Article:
Tuesday, April 10, 2012
Draft preview series: Notre Dame S Harrison Smith
By Bryan Broaddus and Tim MacMahon
The 22nd installment of our draft preview series focuses on Notre Dame safety Harrison Smith.
Scouts Inc. ranks: No. 2 safety, No. 35 overall
Bio: Finished career with 309 tackles, including 18.5 for losses, and is the only player in Notre Dame history with at least 200 tackles, 15 tackles for losses and 15 passes broken up. Had seven interceptions in 2010, but didn’t pick off a pass in his other three seasons for the Fighting Irish. Split time between safety and outside linebacker early in his career. Team captain in 2011 who graduated with a management-entrepreneurship degree the previous summer.
Harrison Smith lined up at strong safety and free safety at Notre Dame and plays with a physical style.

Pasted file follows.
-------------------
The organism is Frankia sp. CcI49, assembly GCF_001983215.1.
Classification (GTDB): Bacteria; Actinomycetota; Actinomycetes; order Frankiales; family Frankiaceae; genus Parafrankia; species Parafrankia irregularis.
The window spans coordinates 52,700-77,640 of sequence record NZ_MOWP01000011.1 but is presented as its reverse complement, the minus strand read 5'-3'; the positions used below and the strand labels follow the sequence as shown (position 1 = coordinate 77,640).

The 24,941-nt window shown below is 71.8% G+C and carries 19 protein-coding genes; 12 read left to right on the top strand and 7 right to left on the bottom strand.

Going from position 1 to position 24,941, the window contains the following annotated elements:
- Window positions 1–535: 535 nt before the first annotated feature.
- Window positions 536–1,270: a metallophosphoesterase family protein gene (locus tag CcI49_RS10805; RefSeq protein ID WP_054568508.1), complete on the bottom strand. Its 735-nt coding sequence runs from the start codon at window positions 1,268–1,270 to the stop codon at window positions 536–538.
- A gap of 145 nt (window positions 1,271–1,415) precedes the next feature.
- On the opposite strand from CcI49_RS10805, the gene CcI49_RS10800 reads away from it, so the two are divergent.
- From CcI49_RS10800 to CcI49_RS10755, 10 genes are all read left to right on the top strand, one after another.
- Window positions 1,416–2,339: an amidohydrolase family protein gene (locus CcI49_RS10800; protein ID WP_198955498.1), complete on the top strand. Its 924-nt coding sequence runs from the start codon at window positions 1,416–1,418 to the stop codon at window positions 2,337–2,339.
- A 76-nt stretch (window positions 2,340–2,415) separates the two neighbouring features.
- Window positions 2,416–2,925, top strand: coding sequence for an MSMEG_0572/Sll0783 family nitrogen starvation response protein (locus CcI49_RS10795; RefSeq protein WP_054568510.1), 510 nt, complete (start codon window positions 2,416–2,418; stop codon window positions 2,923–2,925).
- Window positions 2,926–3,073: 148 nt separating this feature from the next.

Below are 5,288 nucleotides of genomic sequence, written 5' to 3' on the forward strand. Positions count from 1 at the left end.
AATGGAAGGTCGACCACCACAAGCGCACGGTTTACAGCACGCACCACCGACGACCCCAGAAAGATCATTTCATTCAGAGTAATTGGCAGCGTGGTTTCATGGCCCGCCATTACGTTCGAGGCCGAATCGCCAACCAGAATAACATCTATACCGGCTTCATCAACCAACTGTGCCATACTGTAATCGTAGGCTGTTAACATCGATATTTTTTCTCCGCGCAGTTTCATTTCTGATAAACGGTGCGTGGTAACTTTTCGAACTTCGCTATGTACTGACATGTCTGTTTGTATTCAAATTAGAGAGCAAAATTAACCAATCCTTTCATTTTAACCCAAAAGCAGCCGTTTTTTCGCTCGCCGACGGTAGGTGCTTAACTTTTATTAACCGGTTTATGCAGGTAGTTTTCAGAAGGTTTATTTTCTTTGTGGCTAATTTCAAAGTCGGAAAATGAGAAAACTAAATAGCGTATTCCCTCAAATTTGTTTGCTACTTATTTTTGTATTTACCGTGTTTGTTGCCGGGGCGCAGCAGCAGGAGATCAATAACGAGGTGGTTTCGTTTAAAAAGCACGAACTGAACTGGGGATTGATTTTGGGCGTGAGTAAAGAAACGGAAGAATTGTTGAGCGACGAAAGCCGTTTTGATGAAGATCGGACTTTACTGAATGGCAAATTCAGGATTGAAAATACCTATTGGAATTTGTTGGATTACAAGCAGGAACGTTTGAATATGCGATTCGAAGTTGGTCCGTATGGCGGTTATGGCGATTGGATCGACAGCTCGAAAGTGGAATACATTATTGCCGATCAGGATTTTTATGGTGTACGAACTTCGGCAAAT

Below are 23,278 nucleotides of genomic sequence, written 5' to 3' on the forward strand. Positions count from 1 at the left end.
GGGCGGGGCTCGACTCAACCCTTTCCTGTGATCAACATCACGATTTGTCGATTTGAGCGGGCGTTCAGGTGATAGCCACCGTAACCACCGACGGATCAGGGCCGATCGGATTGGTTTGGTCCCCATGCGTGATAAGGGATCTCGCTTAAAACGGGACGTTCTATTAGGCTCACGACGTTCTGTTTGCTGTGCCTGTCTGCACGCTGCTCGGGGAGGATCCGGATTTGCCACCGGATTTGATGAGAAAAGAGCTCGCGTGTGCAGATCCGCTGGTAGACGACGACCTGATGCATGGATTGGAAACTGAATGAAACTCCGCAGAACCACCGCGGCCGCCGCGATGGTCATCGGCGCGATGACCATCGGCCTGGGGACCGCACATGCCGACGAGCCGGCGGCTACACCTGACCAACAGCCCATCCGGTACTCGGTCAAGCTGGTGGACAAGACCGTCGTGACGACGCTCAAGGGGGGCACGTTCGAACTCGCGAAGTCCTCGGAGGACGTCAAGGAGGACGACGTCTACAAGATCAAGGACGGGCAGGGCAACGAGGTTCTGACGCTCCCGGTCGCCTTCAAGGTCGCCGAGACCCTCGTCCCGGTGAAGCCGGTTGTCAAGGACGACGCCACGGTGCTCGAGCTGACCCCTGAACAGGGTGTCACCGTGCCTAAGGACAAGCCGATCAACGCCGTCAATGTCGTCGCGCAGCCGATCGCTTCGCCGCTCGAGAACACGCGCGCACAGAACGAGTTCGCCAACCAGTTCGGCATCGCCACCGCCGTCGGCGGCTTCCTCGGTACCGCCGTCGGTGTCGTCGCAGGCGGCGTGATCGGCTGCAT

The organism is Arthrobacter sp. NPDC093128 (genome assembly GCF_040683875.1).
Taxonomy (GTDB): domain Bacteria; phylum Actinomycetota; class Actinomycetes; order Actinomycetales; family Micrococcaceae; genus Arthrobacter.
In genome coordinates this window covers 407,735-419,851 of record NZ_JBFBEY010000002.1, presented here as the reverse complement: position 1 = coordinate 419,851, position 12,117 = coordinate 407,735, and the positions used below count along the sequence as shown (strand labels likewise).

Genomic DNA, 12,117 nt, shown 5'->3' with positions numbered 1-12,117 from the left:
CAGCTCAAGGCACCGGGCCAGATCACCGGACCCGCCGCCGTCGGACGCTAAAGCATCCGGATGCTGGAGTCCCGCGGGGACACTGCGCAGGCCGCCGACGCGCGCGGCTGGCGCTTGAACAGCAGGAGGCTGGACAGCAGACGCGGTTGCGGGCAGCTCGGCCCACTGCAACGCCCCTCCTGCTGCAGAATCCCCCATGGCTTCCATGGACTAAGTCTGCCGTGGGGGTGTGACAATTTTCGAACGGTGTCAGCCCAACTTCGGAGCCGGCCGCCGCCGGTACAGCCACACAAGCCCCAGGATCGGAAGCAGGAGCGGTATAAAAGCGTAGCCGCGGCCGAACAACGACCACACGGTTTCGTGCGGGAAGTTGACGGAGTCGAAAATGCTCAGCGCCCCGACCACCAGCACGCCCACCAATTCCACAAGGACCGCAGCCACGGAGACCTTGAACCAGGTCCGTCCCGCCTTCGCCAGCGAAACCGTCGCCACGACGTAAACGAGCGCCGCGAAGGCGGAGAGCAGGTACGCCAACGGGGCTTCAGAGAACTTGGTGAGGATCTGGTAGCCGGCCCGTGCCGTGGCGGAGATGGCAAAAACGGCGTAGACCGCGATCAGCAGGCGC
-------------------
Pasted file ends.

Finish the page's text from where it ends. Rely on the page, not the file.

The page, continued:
Broaddus Breakdown (viewed USC, Stanford and Florida State games): Lined up at both strong and free safety in Notre Dame’s scheme. Really believe he is more of a strong than a free in the NFL. … Shows some similar traits as Mark Barron in the fact that he doesn’t have great deep or catch-up speed, but he is not afraid to blow you up. Does a really nice job of being a physical player. Plays downhill. … Doesn’t have the reaction of Barron once he sees the play, but you do see him working in that direction to get in on the tackle. Really tries hard to get to the outside from the middle of the field when the ball goes that way. If he has a flaw, it is that it takes him a little time to get going. Will waste some steps and there is not much sharpness in his breaks, but again, his effort is there. … Does a nice job of playing off blocks and throwing his body around. Not afraid to fill at the point of attack when coming forward. … Used as a blitzer in the Stanford game. Was able to get a pressure on Andrew Luck, which created an interception. … Viewed him as a wrap-up tackler. Only saw him miss one tackle in the open field, and that was against Stanford when he was off balance. … See him more in coverage against tight ends than receivers. Was solid in the Stanford game against their group of fine tight ends. Showed good position in route, but he’s a little like Barron in that he needs to get his hands on the receiver to have a real good chance to stay in coverage. Gets away with a great deal of holding while in coverage. … Needs to keep things in front of him to really be effective. When he has to turn and run, he gets in trouble. … Is not the most fluid-moving player. That surprises me, because his 20 shuttle numbers from the combine are very similar to what some of the top cornerbacks run. … Looks like a much bigger player on tape and he plays with some pop. As mentioned before, you see him line up more as a free safety than you do Barron and see him more in coverage, but I don’t think you want to line him up in the slot against receivers. Really has limited skills as a cover guy because of his speed, but teams will fall in love with his toughness and his ability to play with a physical style.